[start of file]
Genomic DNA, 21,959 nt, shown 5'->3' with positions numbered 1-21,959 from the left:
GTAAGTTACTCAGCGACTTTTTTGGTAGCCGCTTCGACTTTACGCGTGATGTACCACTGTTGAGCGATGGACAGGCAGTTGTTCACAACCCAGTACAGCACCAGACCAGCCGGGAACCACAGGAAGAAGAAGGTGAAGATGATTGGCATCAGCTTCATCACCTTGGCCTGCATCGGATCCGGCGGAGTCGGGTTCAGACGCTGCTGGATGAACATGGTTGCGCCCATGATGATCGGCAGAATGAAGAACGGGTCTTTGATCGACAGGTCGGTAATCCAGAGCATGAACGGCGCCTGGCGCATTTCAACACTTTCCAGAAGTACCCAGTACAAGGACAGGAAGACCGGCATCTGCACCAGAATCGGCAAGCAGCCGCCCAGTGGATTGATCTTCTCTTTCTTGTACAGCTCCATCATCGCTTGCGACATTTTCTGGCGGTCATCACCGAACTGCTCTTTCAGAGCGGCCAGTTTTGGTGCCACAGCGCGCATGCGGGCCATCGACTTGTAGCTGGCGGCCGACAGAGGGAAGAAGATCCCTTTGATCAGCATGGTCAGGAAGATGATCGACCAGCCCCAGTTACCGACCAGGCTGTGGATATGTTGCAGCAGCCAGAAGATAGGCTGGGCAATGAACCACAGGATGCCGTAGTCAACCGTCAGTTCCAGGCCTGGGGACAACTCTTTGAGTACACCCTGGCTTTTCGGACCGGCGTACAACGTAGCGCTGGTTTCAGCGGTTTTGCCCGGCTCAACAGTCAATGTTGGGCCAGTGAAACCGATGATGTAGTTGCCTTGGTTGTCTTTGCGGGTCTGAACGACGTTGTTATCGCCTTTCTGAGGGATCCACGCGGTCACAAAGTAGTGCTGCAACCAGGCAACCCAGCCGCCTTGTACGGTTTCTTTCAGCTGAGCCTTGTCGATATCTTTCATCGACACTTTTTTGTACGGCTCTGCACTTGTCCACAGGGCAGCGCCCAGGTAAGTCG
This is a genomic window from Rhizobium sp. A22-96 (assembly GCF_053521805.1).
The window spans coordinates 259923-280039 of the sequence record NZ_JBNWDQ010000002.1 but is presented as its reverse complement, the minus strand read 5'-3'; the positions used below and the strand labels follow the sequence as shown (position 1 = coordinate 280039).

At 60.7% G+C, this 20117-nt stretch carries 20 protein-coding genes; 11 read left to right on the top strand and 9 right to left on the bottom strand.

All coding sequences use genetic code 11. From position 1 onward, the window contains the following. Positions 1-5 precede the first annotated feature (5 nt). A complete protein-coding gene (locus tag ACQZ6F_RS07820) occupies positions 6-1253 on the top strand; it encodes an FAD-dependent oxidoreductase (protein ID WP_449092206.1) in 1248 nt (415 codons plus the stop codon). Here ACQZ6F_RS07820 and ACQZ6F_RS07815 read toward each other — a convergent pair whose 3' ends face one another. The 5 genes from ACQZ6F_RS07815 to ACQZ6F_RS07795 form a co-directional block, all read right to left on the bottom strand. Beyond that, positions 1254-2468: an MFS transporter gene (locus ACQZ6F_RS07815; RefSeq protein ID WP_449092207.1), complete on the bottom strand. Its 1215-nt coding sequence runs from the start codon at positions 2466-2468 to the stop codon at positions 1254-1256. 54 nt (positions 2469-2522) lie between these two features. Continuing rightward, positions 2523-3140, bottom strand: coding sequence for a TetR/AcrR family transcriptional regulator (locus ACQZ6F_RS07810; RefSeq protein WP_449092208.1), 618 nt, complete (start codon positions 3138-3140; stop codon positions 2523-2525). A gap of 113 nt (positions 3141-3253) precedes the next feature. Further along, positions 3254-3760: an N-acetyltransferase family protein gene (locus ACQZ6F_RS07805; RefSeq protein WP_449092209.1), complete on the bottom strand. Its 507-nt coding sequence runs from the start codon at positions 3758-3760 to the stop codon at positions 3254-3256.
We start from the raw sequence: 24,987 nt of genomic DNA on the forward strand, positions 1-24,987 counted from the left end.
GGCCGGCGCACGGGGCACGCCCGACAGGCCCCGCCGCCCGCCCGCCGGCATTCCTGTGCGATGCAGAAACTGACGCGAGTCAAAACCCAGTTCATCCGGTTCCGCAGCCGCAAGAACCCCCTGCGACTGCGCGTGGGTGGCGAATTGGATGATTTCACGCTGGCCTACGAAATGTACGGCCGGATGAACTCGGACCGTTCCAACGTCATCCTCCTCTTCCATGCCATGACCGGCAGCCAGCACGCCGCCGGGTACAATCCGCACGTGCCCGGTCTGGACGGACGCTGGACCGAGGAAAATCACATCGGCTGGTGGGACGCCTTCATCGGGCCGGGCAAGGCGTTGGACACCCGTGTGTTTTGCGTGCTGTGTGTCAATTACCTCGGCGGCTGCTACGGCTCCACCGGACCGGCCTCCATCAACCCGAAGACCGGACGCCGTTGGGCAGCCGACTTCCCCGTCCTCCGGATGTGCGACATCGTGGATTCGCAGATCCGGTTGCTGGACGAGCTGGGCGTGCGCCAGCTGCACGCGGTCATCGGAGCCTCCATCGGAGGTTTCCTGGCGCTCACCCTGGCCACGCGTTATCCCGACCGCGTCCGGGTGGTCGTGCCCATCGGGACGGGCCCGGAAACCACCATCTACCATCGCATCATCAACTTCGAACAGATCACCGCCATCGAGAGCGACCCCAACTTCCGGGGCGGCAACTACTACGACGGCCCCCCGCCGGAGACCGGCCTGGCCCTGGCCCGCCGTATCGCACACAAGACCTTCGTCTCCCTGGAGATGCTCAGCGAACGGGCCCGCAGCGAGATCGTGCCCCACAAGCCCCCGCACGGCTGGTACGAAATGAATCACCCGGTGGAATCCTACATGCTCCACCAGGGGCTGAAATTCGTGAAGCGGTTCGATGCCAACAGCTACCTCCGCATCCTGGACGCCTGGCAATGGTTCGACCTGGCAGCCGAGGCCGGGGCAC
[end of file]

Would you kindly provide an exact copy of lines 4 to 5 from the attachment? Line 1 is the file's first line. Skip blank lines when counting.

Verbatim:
The window spans coordinates 259923-280039 of the sequence record NZ_JBNWDQ010000002.1 but is presented as its reverse complement, the minus strand read 5'-3'; the positions used below and the strand labels follow the sequence as shown (position 1 = coordinate 280039).

At 60.7% G+C, this 20117-nt stretch carries 20 protein-coding genes; 11 read left to right on the top strand and 9 right to left on the bottom strand.